I'll admit it. I have them everywhere. Stuffed into the box my amaryllis bulbs came in. In a reusable canvas bag. In a padded manila envelope. Then just yesterday, I discovered a huge bag in the back of my garage...
I need to organize my seeds!
February was a whirlwind of birthdays, time with my daughter, both of us sick at different times, art show preparations, scientific inquiry, and of course my regular "job". I returned to work after a Family Sick Day taking care of my coughing little one, checking how the sub had left things and prepping for the day, squeezing in a meeting and morning duty before my first two classes. When I went back to the office, I found I had received a package. What is this, I wondered? I couldn't remember ordering anything except the wheat grass I just planted this evening in a clam-shell salad container as micro greens and a stream macro-invertebrate science kit generously funded by the Barrington Land Conservation Trust I happily dissected Wednesday that my third grade Eco-Warriors will use this April in collaboration with eighth graders visiting from a nearby school.
I brought the box back to my room. I had 15 minutes before my next class arrived and I hastily cut a watermelon, pea pod, corn, and bean to show the kindergartners different foods that contained seeds that they would be cutting out and drawing seeds onto with crayon. It was a shape lesson (circles, ovals, and semi-circles, with "bean" shapes the challenge of the week) and a science lesson (plants have different parts; which parts of the plant do we eat?). I taught the brand-new lesson, tying in with the healthy foods theme for our district in March, which followed fruit and vegetable ABC squares done with textured paper the kids made, cut, and glued, making a food that went with their letter and with help, spelling it (art and literacy). After lining them up and getting the room clean (again), I opened the package.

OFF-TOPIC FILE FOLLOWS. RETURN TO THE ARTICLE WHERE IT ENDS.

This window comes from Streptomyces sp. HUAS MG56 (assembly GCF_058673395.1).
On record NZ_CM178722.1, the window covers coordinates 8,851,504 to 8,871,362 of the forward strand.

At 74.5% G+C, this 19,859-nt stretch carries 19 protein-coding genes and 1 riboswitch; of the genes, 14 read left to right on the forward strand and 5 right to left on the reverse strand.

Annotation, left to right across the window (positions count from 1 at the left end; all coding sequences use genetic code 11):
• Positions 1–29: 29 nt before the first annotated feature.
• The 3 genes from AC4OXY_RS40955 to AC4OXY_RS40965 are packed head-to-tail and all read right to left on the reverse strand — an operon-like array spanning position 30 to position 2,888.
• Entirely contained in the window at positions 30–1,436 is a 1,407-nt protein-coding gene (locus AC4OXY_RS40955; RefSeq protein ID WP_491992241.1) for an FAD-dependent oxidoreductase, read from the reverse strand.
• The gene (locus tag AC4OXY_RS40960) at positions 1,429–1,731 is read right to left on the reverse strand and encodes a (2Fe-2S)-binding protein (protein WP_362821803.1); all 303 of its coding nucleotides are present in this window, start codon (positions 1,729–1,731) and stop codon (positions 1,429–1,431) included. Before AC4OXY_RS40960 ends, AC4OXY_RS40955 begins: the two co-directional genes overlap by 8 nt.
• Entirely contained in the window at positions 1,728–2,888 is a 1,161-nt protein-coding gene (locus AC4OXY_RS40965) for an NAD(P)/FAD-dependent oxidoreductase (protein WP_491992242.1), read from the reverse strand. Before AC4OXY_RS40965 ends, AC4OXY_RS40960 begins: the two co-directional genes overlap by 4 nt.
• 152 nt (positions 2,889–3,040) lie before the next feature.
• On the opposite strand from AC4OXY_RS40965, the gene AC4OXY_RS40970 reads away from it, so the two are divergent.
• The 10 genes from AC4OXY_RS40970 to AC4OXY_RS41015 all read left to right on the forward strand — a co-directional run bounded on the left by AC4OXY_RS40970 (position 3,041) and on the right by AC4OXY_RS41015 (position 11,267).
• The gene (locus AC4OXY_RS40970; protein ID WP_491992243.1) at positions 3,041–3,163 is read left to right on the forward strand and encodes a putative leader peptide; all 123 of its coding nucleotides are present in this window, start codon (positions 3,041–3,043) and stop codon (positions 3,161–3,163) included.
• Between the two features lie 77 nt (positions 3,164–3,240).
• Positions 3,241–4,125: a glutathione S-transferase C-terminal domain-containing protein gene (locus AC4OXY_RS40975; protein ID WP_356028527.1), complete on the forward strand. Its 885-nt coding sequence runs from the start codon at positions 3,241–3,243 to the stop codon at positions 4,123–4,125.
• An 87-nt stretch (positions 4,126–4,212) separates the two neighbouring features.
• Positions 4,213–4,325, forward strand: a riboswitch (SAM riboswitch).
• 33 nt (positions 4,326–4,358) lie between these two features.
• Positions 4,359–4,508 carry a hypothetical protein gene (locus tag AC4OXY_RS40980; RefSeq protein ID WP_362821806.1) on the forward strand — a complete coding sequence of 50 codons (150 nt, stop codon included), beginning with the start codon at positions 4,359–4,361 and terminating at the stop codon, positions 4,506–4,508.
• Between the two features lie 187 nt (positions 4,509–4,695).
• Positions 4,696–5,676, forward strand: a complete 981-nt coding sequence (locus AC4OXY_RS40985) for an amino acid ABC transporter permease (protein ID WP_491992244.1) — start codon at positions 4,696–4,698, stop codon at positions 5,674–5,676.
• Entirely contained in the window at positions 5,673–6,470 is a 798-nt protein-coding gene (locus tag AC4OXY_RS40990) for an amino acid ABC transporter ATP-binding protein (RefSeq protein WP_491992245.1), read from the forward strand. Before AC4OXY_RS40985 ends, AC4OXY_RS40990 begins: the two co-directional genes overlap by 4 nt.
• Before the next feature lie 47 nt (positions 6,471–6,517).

A seed sorting kit! What???
It came with this letter:
Wow. Just wow. I guess the word is getting out about what I'm doing. I have more people visiting the school in the spring, one to write her thesis on school gardens including ours. Last year, Whole Foods wrote an article about us. Tomorrow, I'll be putting final edits on a piece for Natural Awakenings. I recently joined RIEEA, and the resources and connections are multifold! My mind is exploding with possibilities. I need to breathe!
I am so grateful, so overwhelmed by all the support! I have many more exciting projects in the works.
When those seeds get sorted, some will be too old to use. I will sort some into plastic bins (found cheaply at Job Lot) for scientific study and art fun. The first graders will be recreating Van Gogh's sunflowers and irises in collage, cutting circles, triangles, rectangles, and hearts, then folding or curling the petals and leaves for a 3-D effect. They will also learn plant parts and glue some of those expired seeds inside their flowers. Link to the lesson here.
Meanwhile, I have seeds to sort!
Finally sorted my seeds. I had way too many to fit in there, but i think the average home grower should have enough room. The velcro dividers are easy to move. I turned some sections sideways to better fit. They're in alphabetical order, so sunflowers are with squash. With so many annual flowers of many names serving similar purposes, I just filed them under "flowers". Overall, a nifty way to organize seeds for our school garden! Thanks again, Seed Keeper Company!